The U.S. Department of Justice has sent a clear signal to AT&T that it doesn’t like the operator’s tactics in its ongoing quest to buy T-Mobile. DOJ lawyers told a federal judge Friday morning that it plans to file a motion next week to postpone proceedings in the government’s antitrust case against AT&T-Mo until AT&T resubmits its merger application with the Federal Communications Commission, Dow Jones reported. If AT&T won’t play ball with the FCC, then the DOJ won’t play ball with AT&T.
In November, AT&T yanked its merger petition from the FCC’s docket, just as the commission was getting ready to vote on the merger. Sensing the tide wasn’t exactly in its favor, AT&T decided to forestall its battle with the FCC and focus on the DOJ lawsuit, returning to the FCC with a fresh petition if it won that antitrust court battle. But the DOJ apparently doesn’t want to deal with AT&T’s divide-and-conquer tactics. Justice Department lawyer Joseph Wayland told U.S. District Court Judge Ellen Huvelle that AT&T’s request for an expedited trial was no longer valid since it technically has no merger application before the FCC, Dow Jones reported. Either AT&T and T-Mobile owner Deutsche Telekom need to re-file their FCC petition or withdraw their case; until then Huvelle should stay all proceedings, Wayland said.
If the DOJ gets its wish, the deal could wind up in limbo, forcing AT&T to either go all the way or give up. According to the Dow Jones report, AT&T lawyers maintained they weren’t “playing some strategic game,” but Huvelle’s sympathy seemed to lie with the government. If the February trial date is postponed, then AT&T and DT will start bumping into their own self-imposed deadlines. Stifel Nicolaus telecom analyst Christopher King explained in a research note:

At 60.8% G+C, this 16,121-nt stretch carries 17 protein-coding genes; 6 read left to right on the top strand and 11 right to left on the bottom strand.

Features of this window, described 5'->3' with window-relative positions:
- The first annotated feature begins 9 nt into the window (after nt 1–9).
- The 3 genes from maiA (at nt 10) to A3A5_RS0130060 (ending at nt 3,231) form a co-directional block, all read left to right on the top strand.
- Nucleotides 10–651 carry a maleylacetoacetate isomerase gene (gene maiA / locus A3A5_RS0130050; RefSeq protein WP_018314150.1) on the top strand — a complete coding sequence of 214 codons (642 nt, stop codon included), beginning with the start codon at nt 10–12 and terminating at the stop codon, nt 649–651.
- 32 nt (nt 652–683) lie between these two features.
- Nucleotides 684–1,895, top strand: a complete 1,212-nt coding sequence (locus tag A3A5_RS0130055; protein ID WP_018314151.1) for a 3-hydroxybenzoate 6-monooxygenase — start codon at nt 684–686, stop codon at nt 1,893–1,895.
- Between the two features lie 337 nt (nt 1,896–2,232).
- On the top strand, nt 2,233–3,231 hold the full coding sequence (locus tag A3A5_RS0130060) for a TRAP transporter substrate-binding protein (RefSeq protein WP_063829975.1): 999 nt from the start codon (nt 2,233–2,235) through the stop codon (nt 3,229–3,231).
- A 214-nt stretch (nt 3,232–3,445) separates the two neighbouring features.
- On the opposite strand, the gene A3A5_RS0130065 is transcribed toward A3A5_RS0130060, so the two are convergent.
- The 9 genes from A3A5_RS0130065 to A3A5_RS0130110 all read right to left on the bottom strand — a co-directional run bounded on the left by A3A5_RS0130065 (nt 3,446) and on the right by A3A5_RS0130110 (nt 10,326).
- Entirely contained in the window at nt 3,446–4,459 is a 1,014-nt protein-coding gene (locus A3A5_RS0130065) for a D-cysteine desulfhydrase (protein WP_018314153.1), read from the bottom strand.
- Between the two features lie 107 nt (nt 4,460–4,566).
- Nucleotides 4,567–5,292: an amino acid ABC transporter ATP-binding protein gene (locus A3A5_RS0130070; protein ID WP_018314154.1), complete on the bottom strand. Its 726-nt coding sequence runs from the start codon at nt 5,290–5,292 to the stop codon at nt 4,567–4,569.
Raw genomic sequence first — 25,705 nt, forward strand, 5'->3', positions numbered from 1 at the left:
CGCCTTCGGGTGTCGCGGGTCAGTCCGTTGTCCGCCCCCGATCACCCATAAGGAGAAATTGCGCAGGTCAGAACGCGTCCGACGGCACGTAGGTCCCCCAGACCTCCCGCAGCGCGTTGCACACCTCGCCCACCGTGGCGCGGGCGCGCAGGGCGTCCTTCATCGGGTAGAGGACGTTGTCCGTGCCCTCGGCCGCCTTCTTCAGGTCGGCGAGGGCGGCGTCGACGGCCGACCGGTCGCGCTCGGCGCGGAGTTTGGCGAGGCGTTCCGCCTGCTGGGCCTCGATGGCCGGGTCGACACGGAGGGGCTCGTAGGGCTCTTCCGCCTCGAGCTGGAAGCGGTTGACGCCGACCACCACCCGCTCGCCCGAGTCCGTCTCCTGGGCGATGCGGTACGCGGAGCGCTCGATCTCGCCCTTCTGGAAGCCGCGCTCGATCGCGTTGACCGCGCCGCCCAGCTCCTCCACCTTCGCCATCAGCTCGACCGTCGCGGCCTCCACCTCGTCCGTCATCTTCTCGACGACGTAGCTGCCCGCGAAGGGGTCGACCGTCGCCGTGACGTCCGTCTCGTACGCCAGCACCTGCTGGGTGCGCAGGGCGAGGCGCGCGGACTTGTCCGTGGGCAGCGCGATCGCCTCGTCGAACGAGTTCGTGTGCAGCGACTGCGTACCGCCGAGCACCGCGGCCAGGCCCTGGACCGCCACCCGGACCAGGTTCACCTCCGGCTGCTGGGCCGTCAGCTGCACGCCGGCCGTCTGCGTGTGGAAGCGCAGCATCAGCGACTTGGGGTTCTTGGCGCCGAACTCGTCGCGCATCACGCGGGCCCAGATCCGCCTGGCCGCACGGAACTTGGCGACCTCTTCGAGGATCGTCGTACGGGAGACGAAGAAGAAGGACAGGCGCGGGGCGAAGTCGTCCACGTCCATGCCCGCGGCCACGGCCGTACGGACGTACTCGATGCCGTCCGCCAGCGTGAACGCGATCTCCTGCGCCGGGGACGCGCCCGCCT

If, however, the trial is put off for a significant period of time, we believe that could put more pressure on T-Mobile (i.e., Deutsche Telekom) to reconsider its options and possibly seek to call off the merger, though it would still have to renegotiate a $4 billion break-up fee and spectrum concession with AT&T to withdraw early. The current deal runs through March 20, 2012; either party can unilaterally extend the deal three months, and a second extension is possible through September 20, 2012, though it requires a company certification to be made about the material chance of completing the deal in time.
AT&T-Mo isn’t dead yet, but the deal is facing increasingly unfriendly reception wherever AT&T looks. The FCC has condemned the deal though it never got a chance to vote on it. The DOJ appears to be in no mood to negotiate terms with AT&T, and the federal judge overseeing the trial is questioning AT&T’s methods. The deal still faces separate antitrust lawsuits from Sprint and C Spire. Meanwhile AT&T faces an onslaught of public criticism. DT may decide in March to cut and run, taking as much of the break-up it can wrangle from AT&T.